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Do simulations leave too much out?

by on April 19, 2013

The scope of Philosophy and Simulation is as large as it gets, and I admire De Landa’s ability to pull off such an ambitious project. However, I found the scale of his thinking to be a potential weak point. While I respect De Landa’s rigorously scientific approach (and should probably kindly back off because I honestly didn’t understand a whole lot of what he was talking about at some points), I was constantly thinking about how much of the irreducible singularity and ‘haecceity’ of life that De Landa’s simulations necessarily leave out. I’m thinking especially true of the later chapters about the emergence of human society. In the light of our recent reading of Latour, I am particularly critically minded towards such an over-arching and massively reductive approach. A hypothetical ancient anthropologist employing actor-network(-?)theory would likely discover irreducible singularity and totally individual factors in every emergent society they observed. And in each individual within those societies. I am just hesitant to accept such a broad take on why existence unfolded the way it did. I think that psyches are truly infinitely complex things, and no two are quite alike. I don’t think that simulations can account for this complexity – for love, our endless neuroses, transcendence, trauma, the aesthetic dimension, self-consciousness, insanity, despair, etc., etc.

I’m also left at a loss as for what exactly the point of De Landa’s exploration is. Like John, I wonder what ultimate philosophical value there is to this project other than to conclude that we can simulate really complex things. I guess De Landa’s ‘point’ comes in the last paragraph: “…it has been the underlying message of this chapter that social simulations as enacted thought experiments can greatly contribute to develop insight into the workings of the most complex emergent wholes on this planet.” Okay, I guess that’s a pretty noble cause now that I think about it. But I’d be interested to see how this knowledge could be used for some kind of greater good.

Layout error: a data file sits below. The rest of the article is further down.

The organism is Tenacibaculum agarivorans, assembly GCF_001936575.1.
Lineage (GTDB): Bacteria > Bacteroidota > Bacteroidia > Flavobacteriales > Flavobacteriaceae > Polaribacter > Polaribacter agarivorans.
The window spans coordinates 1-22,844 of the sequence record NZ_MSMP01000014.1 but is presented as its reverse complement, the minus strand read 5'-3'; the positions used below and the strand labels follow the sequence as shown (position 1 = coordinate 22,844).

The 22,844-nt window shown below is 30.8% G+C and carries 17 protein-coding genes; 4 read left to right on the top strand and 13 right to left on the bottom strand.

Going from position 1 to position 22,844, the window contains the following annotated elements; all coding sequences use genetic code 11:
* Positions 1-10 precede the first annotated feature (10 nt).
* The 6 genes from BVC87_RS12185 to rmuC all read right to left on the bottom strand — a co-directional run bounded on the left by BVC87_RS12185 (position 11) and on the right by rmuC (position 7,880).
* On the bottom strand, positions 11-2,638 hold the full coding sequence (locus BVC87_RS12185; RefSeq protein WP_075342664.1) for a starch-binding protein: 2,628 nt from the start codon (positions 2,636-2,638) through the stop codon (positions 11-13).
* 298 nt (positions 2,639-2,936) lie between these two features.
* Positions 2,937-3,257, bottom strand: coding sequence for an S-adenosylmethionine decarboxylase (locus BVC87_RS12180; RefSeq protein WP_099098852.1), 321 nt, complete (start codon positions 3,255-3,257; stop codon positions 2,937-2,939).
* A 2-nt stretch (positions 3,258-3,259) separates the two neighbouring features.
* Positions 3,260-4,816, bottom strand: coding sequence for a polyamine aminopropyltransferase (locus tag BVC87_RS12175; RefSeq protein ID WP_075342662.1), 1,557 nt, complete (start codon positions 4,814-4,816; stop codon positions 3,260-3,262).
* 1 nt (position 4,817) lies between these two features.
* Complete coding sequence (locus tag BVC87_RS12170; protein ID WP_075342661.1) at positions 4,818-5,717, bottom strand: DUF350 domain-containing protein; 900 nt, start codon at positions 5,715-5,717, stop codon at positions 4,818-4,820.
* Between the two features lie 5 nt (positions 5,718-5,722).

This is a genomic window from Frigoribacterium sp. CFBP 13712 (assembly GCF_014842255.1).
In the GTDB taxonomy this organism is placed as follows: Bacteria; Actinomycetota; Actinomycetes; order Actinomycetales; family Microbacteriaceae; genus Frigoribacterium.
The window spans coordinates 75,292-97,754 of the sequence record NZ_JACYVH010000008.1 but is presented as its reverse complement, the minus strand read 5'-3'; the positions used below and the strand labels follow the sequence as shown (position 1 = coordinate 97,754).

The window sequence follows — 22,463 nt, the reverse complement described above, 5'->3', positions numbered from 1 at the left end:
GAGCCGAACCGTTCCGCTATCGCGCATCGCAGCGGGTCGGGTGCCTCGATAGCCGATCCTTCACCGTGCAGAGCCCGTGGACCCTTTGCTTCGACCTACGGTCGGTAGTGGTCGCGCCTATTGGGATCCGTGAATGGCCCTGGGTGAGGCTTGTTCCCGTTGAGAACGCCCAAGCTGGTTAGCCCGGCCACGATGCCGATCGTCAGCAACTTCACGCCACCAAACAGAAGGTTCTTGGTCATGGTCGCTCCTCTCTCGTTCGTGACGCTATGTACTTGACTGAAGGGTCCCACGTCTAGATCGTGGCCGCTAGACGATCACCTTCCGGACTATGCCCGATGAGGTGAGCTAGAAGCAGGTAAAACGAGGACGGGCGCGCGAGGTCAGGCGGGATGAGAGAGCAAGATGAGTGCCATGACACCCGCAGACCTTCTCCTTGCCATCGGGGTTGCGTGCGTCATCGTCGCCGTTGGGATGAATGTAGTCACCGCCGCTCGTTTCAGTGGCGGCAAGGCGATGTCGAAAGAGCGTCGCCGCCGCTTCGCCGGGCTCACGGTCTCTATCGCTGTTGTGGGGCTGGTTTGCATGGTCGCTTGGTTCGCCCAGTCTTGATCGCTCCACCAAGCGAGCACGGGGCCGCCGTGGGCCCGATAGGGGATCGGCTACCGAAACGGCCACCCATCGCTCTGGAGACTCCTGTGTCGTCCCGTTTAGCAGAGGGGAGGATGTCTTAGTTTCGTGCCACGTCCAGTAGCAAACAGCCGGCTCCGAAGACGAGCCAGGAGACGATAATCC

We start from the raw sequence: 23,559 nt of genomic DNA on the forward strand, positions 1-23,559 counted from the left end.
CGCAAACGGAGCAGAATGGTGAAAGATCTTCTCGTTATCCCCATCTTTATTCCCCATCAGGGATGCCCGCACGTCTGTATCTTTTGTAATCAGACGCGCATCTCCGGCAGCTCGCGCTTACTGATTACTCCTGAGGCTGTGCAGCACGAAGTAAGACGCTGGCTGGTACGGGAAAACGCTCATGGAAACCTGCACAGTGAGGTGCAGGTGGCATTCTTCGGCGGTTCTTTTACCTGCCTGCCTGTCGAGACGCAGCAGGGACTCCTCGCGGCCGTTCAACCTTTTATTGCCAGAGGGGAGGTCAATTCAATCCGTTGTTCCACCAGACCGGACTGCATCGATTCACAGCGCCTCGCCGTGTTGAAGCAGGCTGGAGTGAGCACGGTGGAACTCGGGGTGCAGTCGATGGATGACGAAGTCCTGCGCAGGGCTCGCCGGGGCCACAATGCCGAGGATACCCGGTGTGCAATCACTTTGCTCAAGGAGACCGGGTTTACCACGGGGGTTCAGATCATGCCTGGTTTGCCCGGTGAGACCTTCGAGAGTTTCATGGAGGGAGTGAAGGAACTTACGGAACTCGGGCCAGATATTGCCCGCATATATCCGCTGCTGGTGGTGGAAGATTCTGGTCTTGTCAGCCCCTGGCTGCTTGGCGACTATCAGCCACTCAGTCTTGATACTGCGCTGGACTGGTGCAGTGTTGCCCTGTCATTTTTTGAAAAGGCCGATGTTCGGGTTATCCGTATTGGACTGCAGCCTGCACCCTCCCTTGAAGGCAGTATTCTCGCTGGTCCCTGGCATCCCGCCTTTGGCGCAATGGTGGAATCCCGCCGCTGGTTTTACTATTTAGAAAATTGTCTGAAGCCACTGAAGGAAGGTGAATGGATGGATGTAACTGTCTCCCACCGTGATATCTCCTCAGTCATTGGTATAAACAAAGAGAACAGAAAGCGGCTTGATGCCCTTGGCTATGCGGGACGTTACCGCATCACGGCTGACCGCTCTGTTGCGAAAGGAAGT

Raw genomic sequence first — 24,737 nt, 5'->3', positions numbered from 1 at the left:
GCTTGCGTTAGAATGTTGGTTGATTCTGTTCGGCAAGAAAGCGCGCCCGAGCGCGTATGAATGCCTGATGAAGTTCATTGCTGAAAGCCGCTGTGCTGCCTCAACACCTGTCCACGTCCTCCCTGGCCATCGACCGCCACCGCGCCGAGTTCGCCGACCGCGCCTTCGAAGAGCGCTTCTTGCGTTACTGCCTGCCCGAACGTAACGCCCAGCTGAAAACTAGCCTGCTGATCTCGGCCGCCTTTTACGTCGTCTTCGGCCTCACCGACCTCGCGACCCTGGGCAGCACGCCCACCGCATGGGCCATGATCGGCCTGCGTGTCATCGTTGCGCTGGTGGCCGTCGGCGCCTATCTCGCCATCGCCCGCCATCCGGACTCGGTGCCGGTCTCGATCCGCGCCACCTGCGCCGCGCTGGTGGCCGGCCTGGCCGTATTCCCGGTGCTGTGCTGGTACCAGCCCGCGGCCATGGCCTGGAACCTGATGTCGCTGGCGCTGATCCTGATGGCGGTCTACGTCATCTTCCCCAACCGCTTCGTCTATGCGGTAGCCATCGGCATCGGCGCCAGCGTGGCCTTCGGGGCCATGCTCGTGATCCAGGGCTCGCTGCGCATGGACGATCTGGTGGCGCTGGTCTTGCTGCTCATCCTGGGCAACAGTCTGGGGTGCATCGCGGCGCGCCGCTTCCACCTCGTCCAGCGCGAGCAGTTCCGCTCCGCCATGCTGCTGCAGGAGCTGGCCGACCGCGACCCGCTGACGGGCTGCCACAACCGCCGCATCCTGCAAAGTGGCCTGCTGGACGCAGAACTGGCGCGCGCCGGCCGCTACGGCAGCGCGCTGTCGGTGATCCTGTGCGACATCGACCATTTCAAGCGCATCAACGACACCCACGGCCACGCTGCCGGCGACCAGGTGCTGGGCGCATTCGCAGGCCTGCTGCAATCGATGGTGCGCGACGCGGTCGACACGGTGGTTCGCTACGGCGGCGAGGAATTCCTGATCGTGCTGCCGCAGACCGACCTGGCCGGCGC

Criticisms aside, this is a very impressive and intimidatingly well-researched book. It’s also hard to believe that De Landa could pack such a large theory into so few pages.

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One Comment
  1. jmdaven permalink

    A further problem with the insistence upon simulations is that DeLanda walks a fine line between determinism and notions of agency by searching for such simulatable singularities. This is I think part of the argument from ‘haecceity,’ but if single individuals really do share possibility spaces and singularities, and moreover if humanity in general shares possibility spaces and emergent singularities with other animal or inorganic forms, then how exactly could this avoid a kind of deterministic structuralist claim?

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